Provisioners

Provisioners are responsible for creating and deleting clusters. Sugarkube delegates to other binaries to actually interact with clusters since there’s little point in reimplementing e.g. kops/minikube ourselves.

When you configure a stack you need to declare the provisioner to use. Currently supported choices are:

  • eks
  • kops
  • minikube
  • none

YAML for provisioners must be placed under the provisioner key. Each provisioner supports different options as explained below.

EKS

Sugarkube orchestrates the eksctl binary under-the-hood to set up EKS clusters.

  • binary - path to the eksctl binary. This can be useful if you want to pin to a specific version
  • params - parameters for Kops command line options:
    • global - applied to all commands
    • get_cluster - CLI args for eksctl get cluster
    • create_cluster - CLI args for eksctl create cluster
    • delete_cluster - CLI args for eksctl delete cluster
    • update_cluster - CLI args for eksctl update cluster
    • utils - args for the eksctl utils command. This is a YAML map accepting the following:
    • write_kubeconfig - CLI args for eksctl utils write-kubeconfig
    • config_file - YAML to write to an eksctl config file and pass to commands

Values for create_cluster, delete_cluster, etc can be found by running e.g. eksctl create cluster -h. Remove the leading ‘–’ and change hyphens to underscores. E.g. --vpc-cidr=10.100.0.0/16 should be defined as vpc_cidr: 10.100.0.0/16.

You can see a sample EKS config in our sample project.

Kops

Kops supports creating clusters using a public or private topology. Ones created with a private topology use an internal load balancer for the API server and a private hosted zone for DNS records to it. It supports creating a bastion as a jump box to gain access to the VPC the cluster is created in. Creating clusters using the private topology is undoubtedly safer since the API server isn’t exposed to the Internet by default.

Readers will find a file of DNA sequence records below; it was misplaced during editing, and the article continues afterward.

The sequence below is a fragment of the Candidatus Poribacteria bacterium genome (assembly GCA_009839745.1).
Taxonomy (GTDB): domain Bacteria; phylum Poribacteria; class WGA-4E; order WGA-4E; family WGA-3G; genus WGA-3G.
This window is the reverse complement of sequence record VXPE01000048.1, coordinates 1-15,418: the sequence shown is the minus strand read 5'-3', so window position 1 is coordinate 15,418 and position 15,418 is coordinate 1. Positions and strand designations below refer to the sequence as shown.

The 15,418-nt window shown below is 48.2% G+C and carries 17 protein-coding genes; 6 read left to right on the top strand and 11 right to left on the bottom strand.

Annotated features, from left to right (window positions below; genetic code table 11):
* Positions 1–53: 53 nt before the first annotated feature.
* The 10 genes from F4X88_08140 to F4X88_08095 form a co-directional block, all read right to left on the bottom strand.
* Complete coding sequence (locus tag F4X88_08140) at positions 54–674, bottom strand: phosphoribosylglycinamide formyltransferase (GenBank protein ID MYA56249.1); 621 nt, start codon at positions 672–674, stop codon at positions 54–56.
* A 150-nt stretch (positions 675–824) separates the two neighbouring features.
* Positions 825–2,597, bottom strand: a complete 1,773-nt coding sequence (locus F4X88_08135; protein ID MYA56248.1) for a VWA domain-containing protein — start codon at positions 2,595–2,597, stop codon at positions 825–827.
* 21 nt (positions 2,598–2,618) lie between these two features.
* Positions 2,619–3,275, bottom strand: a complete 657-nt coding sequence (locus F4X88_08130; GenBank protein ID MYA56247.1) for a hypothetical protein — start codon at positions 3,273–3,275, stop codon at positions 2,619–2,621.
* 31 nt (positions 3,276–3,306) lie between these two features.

Sugarkube provides first-class support for private Kops clusters by setting up SSH port forwarding between your local machine and the bastion. It will set up port forwarding under several circumstances:

  • A new cluster is created with a private topology and a bastion
  • You pass the --connect flag to commands that support it (e.g. kapps install or kapps delete).

Kops configuration

  • binary - path to the kops binary. This can be useful if you want to pin to a specific version
  • ssh_private_key - path to the private SSH key. Used to set up SSH port forwarding if required
  • bastion_user - username to SSH to the bastion as when setting up SSH port forwarding
  • local_port_forwarding_port - local port to use for SSH port forwarding
  • params - parameters for Kops command line options:
    • global - applied to all commands
    • create_cluster - CLI args for kops create cluster
    • delete_cluster - CLI args for kops delete cluster
    • update_cluster - CLI args for kops update cluster
    • get_clusters - CLI args for kops get clusters
    • get_instance_groups - CLI args for kops get instancegroups
    • rolling_update - CLI args for kops rolling-update
    • replace - CLI args for kops replace

Values for create_cluster, delete_cluster, etc can be found by running e.g. kops create cluster -h. Remove the leading ‘–’ and change hyphens to underscores. E.g. --master-count=3 should be defined as master_count: 3.

Booleans can be specified (e.g. for the bastion option) by declaring a key without a value, i.e. bastion:

You can see a sample kops config in our sample project.

Minikube configuration

  • binary - path to the minikube binary if you want to pin to a specific version (optional)
  • params:
    • global - applied to all commands
    • start - CLI args for minikube start
    • delete - CLI args for minikube delete

Values for start, delete can be found by running minikube start -h, removing the leading ‘–’ and replacing hyphens with underscores. E.g. --disk-size=20g should be defined as disk_size: 20g.

You can see a sample Minikube config in our sample project.

None

This is a no-op provisioner that doesn’t do anything. Use it if you’re not using Kubernetes or don’t want to use Sugarkube to create clusters for you.